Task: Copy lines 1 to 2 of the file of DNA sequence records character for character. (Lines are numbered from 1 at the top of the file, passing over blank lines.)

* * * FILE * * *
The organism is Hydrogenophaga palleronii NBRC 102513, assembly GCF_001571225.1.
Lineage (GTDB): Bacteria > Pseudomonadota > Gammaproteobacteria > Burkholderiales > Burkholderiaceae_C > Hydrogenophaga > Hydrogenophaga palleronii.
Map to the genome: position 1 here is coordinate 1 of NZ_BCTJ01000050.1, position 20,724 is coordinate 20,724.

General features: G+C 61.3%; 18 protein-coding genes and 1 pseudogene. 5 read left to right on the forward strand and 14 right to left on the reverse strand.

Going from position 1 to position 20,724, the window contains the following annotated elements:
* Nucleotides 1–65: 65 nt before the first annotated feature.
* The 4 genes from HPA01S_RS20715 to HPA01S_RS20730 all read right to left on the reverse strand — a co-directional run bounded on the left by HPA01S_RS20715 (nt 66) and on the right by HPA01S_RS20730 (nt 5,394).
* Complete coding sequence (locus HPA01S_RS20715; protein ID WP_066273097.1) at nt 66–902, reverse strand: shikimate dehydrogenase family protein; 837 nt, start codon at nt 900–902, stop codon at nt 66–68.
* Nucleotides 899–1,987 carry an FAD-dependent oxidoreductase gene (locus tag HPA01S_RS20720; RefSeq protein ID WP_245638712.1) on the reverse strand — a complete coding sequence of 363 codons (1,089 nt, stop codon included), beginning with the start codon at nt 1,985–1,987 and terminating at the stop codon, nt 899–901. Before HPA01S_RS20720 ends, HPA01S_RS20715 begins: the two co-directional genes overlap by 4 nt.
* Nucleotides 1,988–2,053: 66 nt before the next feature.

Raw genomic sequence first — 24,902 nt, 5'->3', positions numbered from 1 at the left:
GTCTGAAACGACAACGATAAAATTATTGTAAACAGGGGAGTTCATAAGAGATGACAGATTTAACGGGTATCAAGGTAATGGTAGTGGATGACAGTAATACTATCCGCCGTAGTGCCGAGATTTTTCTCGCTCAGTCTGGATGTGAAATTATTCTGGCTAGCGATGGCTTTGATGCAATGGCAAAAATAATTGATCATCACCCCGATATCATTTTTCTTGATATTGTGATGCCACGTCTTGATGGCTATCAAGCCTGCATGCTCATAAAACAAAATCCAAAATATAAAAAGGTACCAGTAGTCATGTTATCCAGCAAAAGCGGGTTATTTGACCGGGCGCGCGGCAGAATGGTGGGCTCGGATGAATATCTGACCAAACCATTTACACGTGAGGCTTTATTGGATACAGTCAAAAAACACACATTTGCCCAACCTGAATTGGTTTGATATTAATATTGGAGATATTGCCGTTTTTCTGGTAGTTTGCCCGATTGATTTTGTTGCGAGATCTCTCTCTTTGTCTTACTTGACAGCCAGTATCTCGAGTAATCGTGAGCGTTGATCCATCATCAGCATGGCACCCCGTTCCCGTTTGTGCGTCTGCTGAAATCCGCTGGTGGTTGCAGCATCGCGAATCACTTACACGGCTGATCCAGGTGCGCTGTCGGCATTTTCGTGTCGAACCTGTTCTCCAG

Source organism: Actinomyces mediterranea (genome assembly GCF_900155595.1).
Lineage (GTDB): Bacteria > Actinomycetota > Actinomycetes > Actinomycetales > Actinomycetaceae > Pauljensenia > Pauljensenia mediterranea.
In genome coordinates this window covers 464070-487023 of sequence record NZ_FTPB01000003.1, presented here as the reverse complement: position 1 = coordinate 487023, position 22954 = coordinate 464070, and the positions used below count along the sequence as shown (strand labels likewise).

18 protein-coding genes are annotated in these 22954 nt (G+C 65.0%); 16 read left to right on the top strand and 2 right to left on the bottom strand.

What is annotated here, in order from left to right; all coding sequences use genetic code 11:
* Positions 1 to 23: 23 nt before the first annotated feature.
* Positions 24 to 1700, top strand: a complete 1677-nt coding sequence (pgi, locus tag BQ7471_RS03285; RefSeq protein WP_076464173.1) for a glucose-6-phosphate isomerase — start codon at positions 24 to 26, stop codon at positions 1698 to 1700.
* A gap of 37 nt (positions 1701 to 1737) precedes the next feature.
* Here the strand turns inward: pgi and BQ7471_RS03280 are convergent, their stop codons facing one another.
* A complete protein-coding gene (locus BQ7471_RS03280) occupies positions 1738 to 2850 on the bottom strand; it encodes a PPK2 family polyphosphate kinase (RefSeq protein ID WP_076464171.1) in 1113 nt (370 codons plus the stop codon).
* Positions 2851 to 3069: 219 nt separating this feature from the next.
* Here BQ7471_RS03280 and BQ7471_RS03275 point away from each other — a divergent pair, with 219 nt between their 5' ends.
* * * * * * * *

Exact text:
The organism is Hydrogenophaga palleronii NBRC 102513, assembly GCF_001571225.1.
Lineage (GTDB): Bacteria > Pseudomonadota > Gammaproteobacteria > Burkholderiales > Burkholderiaceae_C > Hydrogenophaga > Hydrogenophaga palleronii.